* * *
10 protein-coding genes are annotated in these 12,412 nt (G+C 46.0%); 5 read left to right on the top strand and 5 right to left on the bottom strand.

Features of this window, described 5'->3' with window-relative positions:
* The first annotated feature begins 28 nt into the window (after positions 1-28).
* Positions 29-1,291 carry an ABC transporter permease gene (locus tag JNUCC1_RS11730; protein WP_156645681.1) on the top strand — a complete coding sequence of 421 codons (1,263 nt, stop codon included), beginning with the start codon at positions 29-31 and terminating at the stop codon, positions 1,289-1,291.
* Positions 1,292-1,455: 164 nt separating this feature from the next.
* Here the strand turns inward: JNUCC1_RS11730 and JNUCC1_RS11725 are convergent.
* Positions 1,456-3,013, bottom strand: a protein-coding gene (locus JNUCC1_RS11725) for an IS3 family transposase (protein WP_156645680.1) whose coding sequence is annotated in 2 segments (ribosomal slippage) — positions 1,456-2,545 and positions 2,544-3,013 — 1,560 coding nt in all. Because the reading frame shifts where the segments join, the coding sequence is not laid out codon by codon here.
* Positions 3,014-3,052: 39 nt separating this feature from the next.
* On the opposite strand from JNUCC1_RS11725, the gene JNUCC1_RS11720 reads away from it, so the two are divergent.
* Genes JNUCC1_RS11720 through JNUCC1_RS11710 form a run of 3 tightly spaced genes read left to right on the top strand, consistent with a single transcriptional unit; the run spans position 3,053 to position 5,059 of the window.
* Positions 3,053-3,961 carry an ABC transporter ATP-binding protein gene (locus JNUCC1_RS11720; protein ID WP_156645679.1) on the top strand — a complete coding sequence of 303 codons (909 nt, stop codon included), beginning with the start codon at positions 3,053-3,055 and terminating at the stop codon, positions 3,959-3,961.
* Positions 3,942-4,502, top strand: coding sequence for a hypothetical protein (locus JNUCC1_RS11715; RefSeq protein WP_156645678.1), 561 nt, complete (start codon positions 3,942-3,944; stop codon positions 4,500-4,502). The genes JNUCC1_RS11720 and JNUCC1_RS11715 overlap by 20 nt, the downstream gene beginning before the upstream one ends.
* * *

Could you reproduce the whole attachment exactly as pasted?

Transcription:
10 protein-coding genes are annotated in these 12,412 nt (G+C 46.0%); 5 read left to right on the top strand and 5 right to left on the bottom strand.

Features of this window, described 5'->3' with window-relative positions:
* The first annotated feature begins 28 nt into the window (after positions 1-28).
* Positions 29-1,291 carry an ABC transporter permease gene (locus tag JNUCC1_RS11730; protein WP_156645681.1) on the top strand — a complete coding sequence of 421 codons (1,263 nt, stop codon included), beginning with the start codon at positions 29-31 and terminating at the stop codon, positions 1,289-1,291.
* Positions 1,292-1,455: 164 nt separating this feature from the next.
* Here the strand turns inward: JNUCC1_RS11730 and JNUCC1_RS11725 are convergent.
* Positions 1,456-3,013, bottom strand: a protein-coding gene (locus JNUCC1_RS11725) for an IS3 family transposase (protein WP_156645680.1) whose coding sequence is annotated in 2 segments (ribosomal slippage) — positions 1,456-2,545 and positions 2,544-3,013 — 1,560 coding nt in all. Because the reading frame shifts where the segments join, the coding sequence is not laid out codon by codon here.
* Positions 3,014-3,052: 39 nt separating this feature from the next.
* On the opposite strand from JNUCC1_RS11725, the gene JNUCC1_RS11720 reads away from it, so the two are divergent.
* Genes JNUCC1_RS11720 through JNUCC1_RS11710 form a run of 3 tightly spaced genes read left to right on the top strand, consistent with a single transcriptional unit; the run spans position 3,053 to position 5,059 of the window.
* Positions 3,053-3,961 carry an ABC transporter ATP-binding protein gene (locus JNUCC1_RS11720; protein ID WP_156645679.1) on the top strand — a complete coding sequence of 303 codons (909 nt, stop codon included), beginning with the start codon at positions 3,053-3,055 and terminating at the stop codon, positions 3,959-3,961.
* Positions 3,942-4,502, top strand: coding sequence for a hypothetical protein (locus JNUCC1_RS11715; RefSeq protein WP_156645678.1), 561 nt, complete (start codon positions 3,942-3,944; stop codon positions 4,500-4,502). The genes JNUCC1_RS11720 and JNUCC1_RS11715 overlap by 20 nt, the downstream gene beginning before the upstream one ends.